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When the Red Sox raise the 2013 world championship banner during their home opener at Fenway Park this Friday, it will mark just the eighth time in the team’s colorful 114-year history that they’ve been able to do so. But what most Boston fans fail to realize is that the Sox have been unfairly shortchanged when it comes to the number of championships major league baseball is officially willing to recognize.
That’s because the Red Sox are really nine-time champs, not the eight-time as popularly advertised. Why the disparity? To answer this question, one needs to go back to the murky early years of the 20th century when the Sox, then known as the Americans, represented the upstart American League, which came into existence in 1901 under the visionary leadership of a former sportswriter turned baseball magnate named Byron Bancroft “Ban” Johnson. “The American League will be the principal organization in the country within a very short time,” he vowed.
Not many took such talk seriously. The National League, formed during the country’s centennial anniversary year of 1876, had been the game’s premier showcase of hardball talent for decades. So laughable was the idea that the fledgling A.L. had become somehow the athletic equivalent of the senior circuit that the N.L. had little problem in 1903 with approving a playoff series pitting their league champion, the Pittsburgh Pirates, with their opposite number in the A.L., the Americans, for the baseball championship of the world.
[This team] deserves its place in the sun alongside last year’s Red Sox edition in the celebrated annals of the sport.
Of course, history records that the Americans defeated the Pirates in that inaugural World Series, five games to three in a best of nine affair. Future Hall of Fame hurler Cy Young, a 28-game winner on the season, accounted for two of those victories as he limited the opposition to under two runs a game. Not bad for an overweight 36-year-old pitcher on the supposed downward slope of his career. Young also showed his versatility off the playing field by doubling as a ticket seller during the series. “It was the greatest thing for baseball known in years,” gushed the Boston Herald.
The Americans would repeat as A.L. champions in 1904 but returning to the World Series proved too problematic. Infuriated that the N.L. had been humiliated the year before, John T. Brush, the bombastic owner of the N.L. champion New York Giants, steeled himself not to make the same mistake the Pirates had. He was also furious that Johnson had earlier approved of putting a rival A.L. ball club in New York City to compete head-on with the Giants for the same hard-earned baseball dollars of the viewing public. Brush was well justified in his anger. For that new team in question became the New York Yankees and they would come to dominate the affections and pocketbooks of the Big Apple baseball faithful in the decades ahead to the point where the Giants were forced to leave the city, along with the Brooklyn Dodgers, for the greener financial pastures of the West Coast following the 1957 regular season.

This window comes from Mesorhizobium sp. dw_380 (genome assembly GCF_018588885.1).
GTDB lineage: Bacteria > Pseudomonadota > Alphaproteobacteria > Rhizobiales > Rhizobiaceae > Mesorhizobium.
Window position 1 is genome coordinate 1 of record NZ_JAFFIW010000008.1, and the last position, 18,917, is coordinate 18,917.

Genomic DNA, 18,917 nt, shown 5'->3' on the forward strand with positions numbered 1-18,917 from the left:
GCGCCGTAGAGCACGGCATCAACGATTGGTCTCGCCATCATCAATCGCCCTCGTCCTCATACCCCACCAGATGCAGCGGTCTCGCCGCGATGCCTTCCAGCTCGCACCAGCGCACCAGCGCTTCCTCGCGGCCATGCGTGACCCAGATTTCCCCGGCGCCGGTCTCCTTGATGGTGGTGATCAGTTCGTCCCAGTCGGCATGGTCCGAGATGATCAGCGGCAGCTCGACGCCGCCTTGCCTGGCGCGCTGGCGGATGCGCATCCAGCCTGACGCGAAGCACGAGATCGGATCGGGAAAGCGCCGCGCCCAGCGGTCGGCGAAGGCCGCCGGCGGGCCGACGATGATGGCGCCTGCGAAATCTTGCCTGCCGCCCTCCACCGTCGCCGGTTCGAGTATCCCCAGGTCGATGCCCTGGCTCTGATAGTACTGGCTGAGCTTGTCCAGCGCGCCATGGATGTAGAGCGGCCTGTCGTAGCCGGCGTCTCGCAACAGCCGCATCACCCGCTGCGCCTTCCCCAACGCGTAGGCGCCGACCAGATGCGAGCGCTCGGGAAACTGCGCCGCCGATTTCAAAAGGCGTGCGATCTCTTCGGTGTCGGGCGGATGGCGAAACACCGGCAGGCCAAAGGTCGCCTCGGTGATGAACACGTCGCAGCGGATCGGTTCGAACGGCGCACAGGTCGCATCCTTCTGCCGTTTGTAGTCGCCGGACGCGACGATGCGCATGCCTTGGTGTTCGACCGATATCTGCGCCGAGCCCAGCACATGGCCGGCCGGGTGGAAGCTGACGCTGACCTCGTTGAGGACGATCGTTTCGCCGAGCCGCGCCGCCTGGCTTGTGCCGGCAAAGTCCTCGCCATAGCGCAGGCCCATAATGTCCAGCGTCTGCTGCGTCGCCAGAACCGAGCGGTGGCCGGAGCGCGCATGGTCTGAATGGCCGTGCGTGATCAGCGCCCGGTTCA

So instead of facing off against the Americans in the 1904 postseason and possibly suffering another embarrassing defeat for his league, Brush decided to opt his team out of the World Series. Only he didn’t put it that way. Never a man to concede a defeat or weakness, Brush manufactured an elaborate cover story to justify his curious action. “There is nothing in the constitution or playing rules of the National League which requires its victorious club to submit its championship honors to a contest with a victorious club in a minor league,” he said.
Brush’s dugout manager, the ever pugnacious John J. “Muggsy” McGraw, who once proclaimed there was “but one game and that game is baseball,” provided further backup. “Why should we play this upstart club, or any other American League team, for any postseason championship,” he bellowed.
Not even the polite blandishments of new 29-year-old Americans owner John I. Taylor, the spoiled son of Civil War veteran and Boston Globe publisher Charles H. Taylor, could sway the stubborn minds of the Giants brain trust. “As the Boston club to-day won the championship of the American League,” Taylor wrote McGraw in early October, “I challenge your club to play for the championship of the world.”
Needless to say, the Giants refusal to play Boston did not go down well in New England or elsewhere in the country where baseball-hungry fans gathered. Brush was singled out as behaving in a craven and unsportsmanlike manner, but he didn’t seem to mind. “All this ran off Mr. Brush like water off a duck’s back,” McGraw explained. “He was a man of great determination, firm as a stone wall.”
The latter can be said of the official baseball record book’s unwillingness to acknowledge Boston as the 1904 world champions. Through no fault of their own, this team, which featured the splendid fielding of Hall of Fame third baseman Jimmy Collins and the otherworldly mound heroics of Young, deserves its place in the sun alongside last year’s Red Sox edition in the celebrated annals of the sport.
As the venerable Sporting News put it at the time, Boston had become “World Champions by default.”
Time to raise another championship banner in Fenway to right a great wrong.
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